There were 2,633 households out of which 33.50% had children under the age of 18 living with them, 64.30% were married couples living together, 6.30% had a female householder with no husband present, and 25.60% were non-families. 23.00% of all households were made up of individuals and 10.80% had someone living alone who was 65 years of age or older. The average household size was 2.57 and the average family size was 3.01.

In the county the population was spread out with 26.70% under the age of 18, 6.20% from 18 to 24, 26.70% from 25 to 44, 24.80% from 45 to 64, and 15.60% who were 65 years of age or older. The median age was 40 years. For every 100 females there were 102.50 males. For every 100 females age 18 and over, there were 101.30 males.

The median income for a household in the county was $41,710, and the median income for a family was $47,500. Males had a median income of $31,629 versus $23,148 for females. The per capita income for the county was $17,704. About 5.80% of families and 7.30% of the population were below the poverty line, including 8.40% of those under age 18 and 7.90% of those age 65 or over.

Cities and towns

Incorporated cities

Name and population, according to the 2010 United States Census:

Unincorporated towns

Townships

Wabaunsee County is divided into thirteen townships. None of the cities within the county are considered governmentally independent, and all figures for the townships include those of the cities. In the following table, the population center is the largest city (or cities) included in that township's population total, if it is of a significant size.

Sources: 2000 U.S. Gazetteer from the U.S. Census Bureau.
Township FIPS Population
center
Population Population
density
/km² (/sq mi)
Land area
km² (sq mi)
Water area
km² (sq mi)
Water % Geographic coordinates
Alma 01375 Alma 1,137 11 (28) 104 (40) 0 (0) 0% 39°1′8″N 96°17′33″W / 39.01889°N 96.29250°W / 39.01889; -96.29250
Farmer 23125 119 1 (2) 172 (66) 0 (0) 0.07% 38°55′37″N 96°18′44″W / 38.92694°N 96.31222°W / 38.92694; -96.31222
Garfield 25850 Alta Visa 590 5 (13) 118 (45) 0 (0) 0.09% 38°51′44″N 96°27′20″W / 38.86222°N 96.45556°W / 38.86222; -96.45556
Kaw 36150 242 2 (6) 110 (42) 2 (1) 1.55% 39°10′16″N 96°9′46″W / 39.17111°N 96.16278°W / 39.17111; -96.16278
Maple Hill 44525 Maple Hill 930 5 (13) 190 (73) 1 (0) 0.55% 39°4′43″N 96°0′52″W / 39.07861°N 96.01444°W / 39.07861; -96.01444
Mill Creek 46725 Lake Wabaunsee 293 2 (4) 192 (74) 1 (0) 0.43% 38°53′23″N 96°11′23″W / 38.88972°N 96.18972°W / 38.88972; -96.18972
Mission Creek 47300 495 2 (6) 209 (81) 0 (0) 0.04% 38°55′49″N 96°3′0″W / 38.93028°N 96.05000°W / 38.93028; -96.05000
Newbury 50275 Paxico / McFarland 1,045 5 (13) 203 (78) 0 (0) 0.06% 39°3′44″N 96°11′18″W / 39.06222°N 96.18833°W / 39.06222; -96.18833
Plumb 56800 Harveyville 640 5 (13) 129 (50) 0 (0) 0.17% 38°47′56″N 95°58′36″W / 38.79889°N 95.97667°W / 38.79889; -95.97667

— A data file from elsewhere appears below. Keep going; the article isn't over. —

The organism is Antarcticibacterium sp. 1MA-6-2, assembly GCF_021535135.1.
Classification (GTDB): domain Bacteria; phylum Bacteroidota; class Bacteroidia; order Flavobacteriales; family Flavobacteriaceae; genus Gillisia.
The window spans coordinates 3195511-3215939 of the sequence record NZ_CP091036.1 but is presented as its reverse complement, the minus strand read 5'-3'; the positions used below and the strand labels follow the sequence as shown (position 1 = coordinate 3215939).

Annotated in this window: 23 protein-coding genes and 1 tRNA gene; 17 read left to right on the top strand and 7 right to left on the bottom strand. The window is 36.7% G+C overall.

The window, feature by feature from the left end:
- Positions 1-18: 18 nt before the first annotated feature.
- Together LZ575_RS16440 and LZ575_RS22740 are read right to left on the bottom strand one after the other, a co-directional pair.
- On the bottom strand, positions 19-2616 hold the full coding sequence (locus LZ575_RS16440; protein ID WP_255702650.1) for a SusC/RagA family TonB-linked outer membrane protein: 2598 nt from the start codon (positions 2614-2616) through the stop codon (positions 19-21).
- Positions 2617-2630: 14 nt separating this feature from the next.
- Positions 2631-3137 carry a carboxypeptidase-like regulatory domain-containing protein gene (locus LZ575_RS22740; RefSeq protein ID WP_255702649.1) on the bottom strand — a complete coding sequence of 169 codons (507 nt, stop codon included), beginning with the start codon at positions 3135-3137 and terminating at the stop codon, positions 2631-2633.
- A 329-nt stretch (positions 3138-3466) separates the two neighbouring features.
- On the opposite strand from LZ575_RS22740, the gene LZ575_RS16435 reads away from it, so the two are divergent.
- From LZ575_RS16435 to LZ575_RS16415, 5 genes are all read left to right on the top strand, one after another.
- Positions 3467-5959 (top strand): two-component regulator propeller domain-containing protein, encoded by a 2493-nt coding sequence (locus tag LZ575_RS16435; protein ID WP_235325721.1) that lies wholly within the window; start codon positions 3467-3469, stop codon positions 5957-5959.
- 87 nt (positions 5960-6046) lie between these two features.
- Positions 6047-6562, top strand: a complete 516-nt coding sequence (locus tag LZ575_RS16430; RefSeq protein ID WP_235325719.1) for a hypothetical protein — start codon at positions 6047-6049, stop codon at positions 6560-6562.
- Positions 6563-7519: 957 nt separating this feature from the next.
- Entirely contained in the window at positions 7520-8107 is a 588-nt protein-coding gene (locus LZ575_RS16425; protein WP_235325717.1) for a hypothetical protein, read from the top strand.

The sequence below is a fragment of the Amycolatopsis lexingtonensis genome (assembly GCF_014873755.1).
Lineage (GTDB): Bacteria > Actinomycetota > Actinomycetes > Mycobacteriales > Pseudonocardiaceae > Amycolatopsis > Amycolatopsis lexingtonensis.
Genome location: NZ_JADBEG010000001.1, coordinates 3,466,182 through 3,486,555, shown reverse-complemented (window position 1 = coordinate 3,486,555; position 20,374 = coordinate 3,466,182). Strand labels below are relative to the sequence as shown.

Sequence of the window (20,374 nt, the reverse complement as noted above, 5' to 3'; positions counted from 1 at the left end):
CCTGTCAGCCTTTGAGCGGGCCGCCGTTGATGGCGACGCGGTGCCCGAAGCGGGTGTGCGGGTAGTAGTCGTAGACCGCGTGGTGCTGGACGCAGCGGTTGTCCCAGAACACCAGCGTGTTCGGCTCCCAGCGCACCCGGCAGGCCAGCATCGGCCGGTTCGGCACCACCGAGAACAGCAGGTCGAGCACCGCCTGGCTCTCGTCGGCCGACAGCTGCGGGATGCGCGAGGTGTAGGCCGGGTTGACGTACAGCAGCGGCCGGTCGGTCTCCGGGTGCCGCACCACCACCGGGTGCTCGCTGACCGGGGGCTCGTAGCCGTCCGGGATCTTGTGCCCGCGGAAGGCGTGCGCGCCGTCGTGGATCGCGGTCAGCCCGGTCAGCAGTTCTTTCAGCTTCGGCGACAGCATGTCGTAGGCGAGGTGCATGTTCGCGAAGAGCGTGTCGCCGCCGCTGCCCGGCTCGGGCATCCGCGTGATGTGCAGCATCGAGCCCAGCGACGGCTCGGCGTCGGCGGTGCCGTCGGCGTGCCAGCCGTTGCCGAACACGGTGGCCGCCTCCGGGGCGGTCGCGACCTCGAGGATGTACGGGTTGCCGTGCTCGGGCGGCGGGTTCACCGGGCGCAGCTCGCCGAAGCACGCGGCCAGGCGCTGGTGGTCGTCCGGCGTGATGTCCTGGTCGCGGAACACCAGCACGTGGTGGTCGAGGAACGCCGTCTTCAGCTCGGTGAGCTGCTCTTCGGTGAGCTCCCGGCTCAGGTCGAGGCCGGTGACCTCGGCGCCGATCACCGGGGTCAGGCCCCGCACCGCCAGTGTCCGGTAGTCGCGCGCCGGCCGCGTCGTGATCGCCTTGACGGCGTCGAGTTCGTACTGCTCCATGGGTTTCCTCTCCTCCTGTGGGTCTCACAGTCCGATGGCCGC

Rock Creek 60650 84 0 (1) 171 (66) 0 (0) 0.05% 38°46′58″N 96°18′15″W / 38.78278°N 96.30417°W / 38.78278; -96.30417
Wabaunsee 74250 Wabaunsee 455 3 (7) 172 (66) 2 (1) 1.05% 39°6′57″N 96°18′21″W / 39.11583°N 96.30583°W / 39.11583; -96.30583
Washington 75800 83 1 (1) 148 (57) 0 (0) 0.02% 38°57′49″N 96°25′14″W / 38.96361°N 96.42056°W / 38.96361; -96.42056
Wilmington 79525 Eskridge 772 5 (13) 150 (58) 0 (0) 0.03% 38°49′54″N 96°6′14″W / 38.83167°N 96.10389°W / 38.83167; -96.10389

Education

2005 KDOT Map of Wabaunsee County from KDOT (map legend)

Unified school districts

See also

Information on this and other counties in Kansas

Other information for Kansas

References

  1. ^ "2010 County Population and Housing Occupancy Status". U.S. Census Bureau. Retrieved April 9, 2011. 
  2. ^ "Find a County". National Association of Counties. Retrieved 2011-06-07. 
  3. ^ a b c d e f g h Wabaunsee County, Kansas, Kansapedia. (accessed July 27, 2013)
  4. ^ Wabaunsee County History.
  5. ^ Rock Island Rail History
  6. ^ Timothy Eagan, The Worst Hard Tim : the Untold Story of Those Who Survived the Great American Dust Bowl (Houghton Mifflin, 2006)
  7. ^ Craig Miner,Next Year Country: Dust to Dust in Western Kansas, 1890-1940 (2007)
  8. ^ Peter Fearon, "Kansas History and the New Deal Era," Kansas History, Autumn 2007, Vol. 30 Issue 3, pp 192-223
  9. ^ Donald R. McCoy, Landon of Kansas (1966)
  10. ^ Peter Fearon, "Regulation and Response: Kansas Wheat Farmers and the New Deal," Rural History, Oct 2007, Vol. 18 Issue 2, pp 245-264
  11. ^ "Map of Wet and Dry Counties". Alcoholic Beverage Control, Kansas Department of Revenue. November 2006. Retrieved 2007-12-28. 
  12. ^ "Census 2000 U.S. Gazetteer Files: Counties". United States Census. Retrieved 2011-02-13. 
  13. ^ U.S. County 2012 Estimated Census; census.gov
  14. ^ U.S. Decennial Census; census.gov
  15. ^ "American FactFinder". United States Census Bureau. Retrieved 2008-01-31. 

Further reading

External links

Official
General Information
Kansas County Data
Wabaunsee County local history and genealogy
Maps